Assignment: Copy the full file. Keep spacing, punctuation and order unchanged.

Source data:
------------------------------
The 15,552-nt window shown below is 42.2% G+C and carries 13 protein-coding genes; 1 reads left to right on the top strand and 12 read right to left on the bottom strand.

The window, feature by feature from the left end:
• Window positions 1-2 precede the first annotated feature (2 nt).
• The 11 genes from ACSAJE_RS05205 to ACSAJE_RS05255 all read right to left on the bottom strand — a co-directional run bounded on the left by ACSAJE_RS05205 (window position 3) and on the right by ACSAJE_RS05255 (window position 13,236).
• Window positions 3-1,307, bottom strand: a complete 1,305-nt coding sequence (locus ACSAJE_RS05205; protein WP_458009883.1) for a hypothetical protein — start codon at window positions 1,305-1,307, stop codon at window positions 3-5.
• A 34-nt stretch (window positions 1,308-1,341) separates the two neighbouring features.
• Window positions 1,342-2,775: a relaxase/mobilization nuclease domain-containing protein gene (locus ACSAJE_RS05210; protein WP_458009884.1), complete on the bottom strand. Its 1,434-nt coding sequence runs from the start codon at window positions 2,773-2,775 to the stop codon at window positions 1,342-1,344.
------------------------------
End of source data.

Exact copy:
The 15,552-nt window shown below is 42.2% G+C and carries 13 protein-coding genes; 1 reads left to right on the top strand and 12 read right to left on the bottom strand.

The window, feature by feature from the left end:
• Window positions 1-2 precede the first annotated feature (2 nt).
• The 11 genes from ACSAJE_RS05205 to ACSAJE_RS05255 all read right to left on the bottom strand — a co-directional run bounded on the left by ACSAJE_RS05205 (window position 3) and on the right by ACSAJE_RS05255 (window position 13,236).
• Window positions 3-1,307, bottom strand: a complete 1,305-nt coding sequence (locus ACSAJE_RS05205; protein WP_458009883.1) for a hypothetical protein — start codon at window positions 1,305-1,307, stop codon at window positions 3-5.
• A 34-nt stretch (window positions 1,308-1,341) separates the two neighbouring features.
• Window positions 1,342-2,775: a relaxase/mobilization nuclease domain-containing protein gene (locus ACSAJE_RS05210; protein WP_458009884.1), complete on the bottom strand. Its 1,434-nt coding sequence runs from the start codon at window positions 2,773-2,775 to the stop codon at window positions 1,342-1,344.